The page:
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Content Comes First

Often when we hear that little voice in the back of our minds, "Wouldn't it be great to have a new website?" what we're really thinking is, "Wouldn't it be great to have a new look for our website." While getting a fresh style or "skin" for your site is absolutely a valid reason to want a redesign of our website, in most cases what will really make the most difference for our site visitors is to rewrite, restructure, and rethink the content. Now, this is no easy task, but I would argue that if you start with content first, your website will be immensely more successful at reaching and exceeding your goals.

So how do we think "content first?"

The first thing to get clear on when you are considering a website redesign is who your audience is, and what they need to do and learn on your site. Is your audience an external public trying to find directory information about people or programs? Are they students trying to connect with faculty and find courses? Try to articulate who they are and identify their main tasks and goals when using your website. Once you know your audience, you can tailor the message of your website.

Your audience will drive the message and focus of your content, which will in turn drive the structure and design of your site as well. Once you are able to identify your primary site audiences, you can approach each page in your site, and the information architecture (structure) of the site from the perspective of how to reach your audience. Here's a nifty checklist modified from Chapter Three's page table worksheet:

For each page in your site, answer the following questions:

  • Who is the most important audience for this page?
  • Who is the second most important audience?
  • What's the #1 message we want to get across on this page?
  • What things should a user be able to do on this page, or act on?
  • What buckets of information do we need on this page? Rank from most important to least important.

For a hypothetical departmental homepage, you might come up with this:

  • Who is the most important audience for this page?
    Prospective students
  • Who is the second most important audience?
    Press editors
  • What's the #1 message we want to get across on this page?
    That our department has an active community, creating relevant publications and projects
  • What things should a user be able to do on this page, or act on?
    Learn about the department, Read recent news, See upcoming events, Read featured stories about current students
  • What buckets of information do we need on this page? Rank from most important to least important.
    #1) featured student stories, #2) news and events highlights, #3) information about the department

This last bullet is important—make sure to consider your audience and messaging goals when ranking your buckets of information.

The next step is to create a list of the content that will go on your hompage and define what assets might be needed to create that content.

A content list for our hypothetical departmental homepage:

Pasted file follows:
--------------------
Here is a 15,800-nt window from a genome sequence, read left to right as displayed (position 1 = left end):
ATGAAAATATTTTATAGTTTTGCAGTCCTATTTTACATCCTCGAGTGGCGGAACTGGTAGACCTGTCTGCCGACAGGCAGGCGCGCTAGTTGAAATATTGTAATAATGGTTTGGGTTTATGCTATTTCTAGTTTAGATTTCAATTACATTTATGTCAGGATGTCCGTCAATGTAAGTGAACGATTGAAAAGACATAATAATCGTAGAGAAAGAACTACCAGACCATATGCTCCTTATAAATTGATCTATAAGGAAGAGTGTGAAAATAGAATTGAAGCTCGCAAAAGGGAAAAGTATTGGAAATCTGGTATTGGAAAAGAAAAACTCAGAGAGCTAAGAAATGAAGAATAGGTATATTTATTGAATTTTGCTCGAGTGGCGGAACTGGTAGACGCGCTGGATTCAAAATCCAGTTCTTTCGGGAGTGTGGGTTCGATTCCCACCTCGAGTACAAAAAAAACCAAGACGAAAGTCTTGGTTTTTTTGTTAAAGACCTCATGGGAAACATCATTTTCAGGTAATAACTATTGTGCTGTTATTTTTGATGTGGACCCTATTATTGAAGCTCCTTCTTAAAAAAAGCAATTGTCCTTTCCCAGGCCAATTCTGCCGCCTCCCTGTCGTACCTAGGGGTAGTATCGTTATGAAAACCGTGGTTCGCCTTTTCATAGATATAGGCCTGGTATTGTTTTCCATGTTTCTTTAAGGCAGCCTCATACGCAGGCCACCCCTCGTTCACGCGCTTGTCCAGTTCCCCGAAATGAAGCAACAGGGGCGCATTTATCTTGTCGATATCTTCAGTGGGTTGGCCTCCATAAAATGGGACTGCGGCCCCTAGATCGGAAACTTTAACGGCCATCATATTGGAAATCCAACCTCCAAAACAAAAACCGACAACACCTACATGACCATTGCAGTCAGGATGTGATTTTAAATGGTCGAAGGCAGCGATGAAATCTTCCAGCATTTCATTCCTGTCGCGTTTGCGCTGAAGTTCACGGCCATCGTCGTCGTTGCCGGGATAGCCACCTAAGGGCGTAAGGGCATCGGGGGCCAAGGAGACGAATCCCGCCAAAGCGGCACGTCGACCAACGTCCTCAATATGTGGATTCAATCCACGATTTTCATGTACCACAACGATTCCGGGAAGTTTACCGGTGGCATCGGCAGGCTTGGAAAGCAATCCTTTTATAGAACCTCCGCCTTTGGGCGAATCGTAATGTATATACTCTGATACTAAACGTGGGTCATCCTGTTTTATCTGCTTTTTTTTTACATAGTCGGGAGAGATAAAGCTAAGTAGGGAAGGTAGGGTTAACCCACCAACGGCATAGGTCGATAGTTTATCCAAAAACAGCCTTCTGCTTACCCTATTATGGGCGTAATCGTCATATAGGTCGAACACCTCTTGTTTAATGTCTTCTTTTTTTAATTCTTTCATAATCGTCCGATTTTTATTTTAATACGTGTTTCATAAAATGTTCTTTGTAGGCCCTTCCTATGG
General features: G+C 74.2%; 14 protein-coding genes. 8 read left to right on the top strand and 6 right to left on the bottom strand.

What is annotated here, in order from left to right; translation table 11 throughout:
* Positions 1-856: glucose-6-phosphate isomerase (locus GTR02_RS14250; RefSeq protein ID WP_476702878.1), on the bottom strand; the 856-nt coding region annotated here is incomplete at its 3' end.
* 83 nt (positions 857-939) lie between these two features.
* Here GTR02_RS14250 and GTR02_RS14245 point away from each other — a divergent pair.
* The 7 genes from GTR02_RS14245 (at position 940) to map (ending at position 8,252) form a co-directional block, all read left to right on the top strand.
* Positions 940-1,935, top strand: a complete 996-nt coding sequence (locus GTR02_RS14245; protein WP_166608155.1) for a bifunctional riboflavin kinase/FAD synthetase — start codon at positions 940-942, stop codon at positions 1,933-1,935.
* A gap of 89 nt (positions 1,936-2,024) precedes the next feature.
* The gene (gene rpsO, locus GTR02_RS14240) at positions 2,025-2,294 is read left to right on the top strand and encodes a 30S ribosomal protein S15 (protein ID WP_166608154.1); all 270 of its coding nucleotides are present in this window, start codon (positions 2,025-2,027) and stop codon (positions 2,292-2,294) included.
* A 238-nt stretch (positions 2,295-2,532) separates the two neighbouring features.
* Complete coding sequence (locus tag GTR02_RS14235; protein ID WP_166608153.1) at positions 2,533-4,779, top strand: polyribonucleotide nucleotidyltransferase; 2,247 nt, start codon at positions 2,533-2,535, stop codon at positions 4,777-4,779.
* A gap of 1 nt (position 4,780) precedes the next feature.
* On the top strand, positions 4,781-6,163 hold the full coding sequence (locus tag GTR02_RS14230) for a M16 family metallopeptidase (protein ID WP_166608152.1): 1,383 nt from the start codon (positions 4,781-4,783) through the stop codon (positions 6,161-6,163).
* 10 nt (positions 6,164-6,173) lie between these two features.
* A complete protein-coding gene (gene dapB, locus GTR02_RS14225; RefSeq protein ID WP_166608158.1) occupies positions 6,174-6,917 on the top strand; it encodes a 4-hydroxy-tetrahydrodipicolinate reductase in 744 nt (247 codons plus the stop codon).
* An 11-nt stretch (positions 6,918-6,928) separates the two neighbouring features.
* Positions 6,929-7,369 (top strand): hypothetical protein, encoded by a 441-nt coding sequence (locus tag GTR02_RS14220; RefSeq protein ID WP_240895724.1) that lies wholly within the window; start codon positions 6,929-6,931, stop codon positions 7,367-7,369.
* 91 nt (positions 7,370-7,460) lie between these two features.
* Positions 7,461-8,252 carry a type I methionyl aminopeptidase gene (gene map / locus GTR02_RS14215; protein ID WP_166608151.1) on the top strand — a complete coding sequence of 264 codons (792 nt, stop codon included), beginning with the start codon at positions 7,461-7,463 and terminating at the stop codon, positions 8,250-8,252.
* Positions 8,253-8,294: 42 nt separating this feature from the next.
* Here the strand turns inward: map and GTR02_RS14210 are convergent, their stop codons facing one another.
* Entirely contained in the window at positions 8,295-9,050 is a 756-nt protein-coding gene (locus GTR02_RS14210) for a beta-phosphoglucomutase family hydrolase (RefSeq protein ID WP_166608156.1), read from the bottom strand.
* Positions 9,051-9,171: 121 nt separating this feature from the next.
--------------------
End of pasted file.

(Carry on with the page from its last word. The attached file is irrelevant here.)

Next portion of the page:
1. Featured student stories (requires: image, title, teaser, link to read more)
  2. Recent news (requires: thumbnail image, date, source, title, link to read more)
  3. Upcoming events (requires: date and time, title, location, link to read more)
  4. About the department (requires: short paragraph with link to read more)
  5. Featured programs (requires: links to featured programs)
  6. Featured people (requires: thumbnail image, name, short bio, link to people profile)

Now, this order is important. The order we list things here (in order of most important to least important) is what will drive the placement of this content on the page such that we can highlight the most important information first. In this way, the design will truly be derrived from the content hierarchy.

Hierarchy of content in layoutUnderstanding our content hierarchy is extremely important when considering how our website will translate to mobile devices. When using responsive themes (the Stanford theme stack is responsive), we must pay attention to how the "desktop" layout of content will translate to mobile. In the list we created above, we want to make sure this content appears in the order we specified when viewed on a mobile device. To better understand how your responsive theme handles your content, you can use a tool like responsive.is to preview your page in various screen sizes. The Open Framework theme, which is at the base of the Drupal 7 theme stack at Stanford, will provide (soon) a useful block order overlay tool which tells you the order of hierarchy of blocks placed on a page. You can use this ordering to better understand how your content will shift when it is reduced down to a mobile screen size. If at all possible, it is best to consider a mobile first approach when creating your page layout—think first how your content will appear on mobile, then work your way up to desktop screen size.

Thinking of your content first might be a bit more work, but the results are worth it—a website that is driven by audience and a design that truly supports your communications goals.

For more information about responsive web design and how you can implement this in your Drupal site, check out Brian Young and my BADCamp 2012 presentation, "A 'content first' approach to designing responsive Drupal layouts using Twitter Bootstrap," or connect with us online at http://openframework.stanford.edu.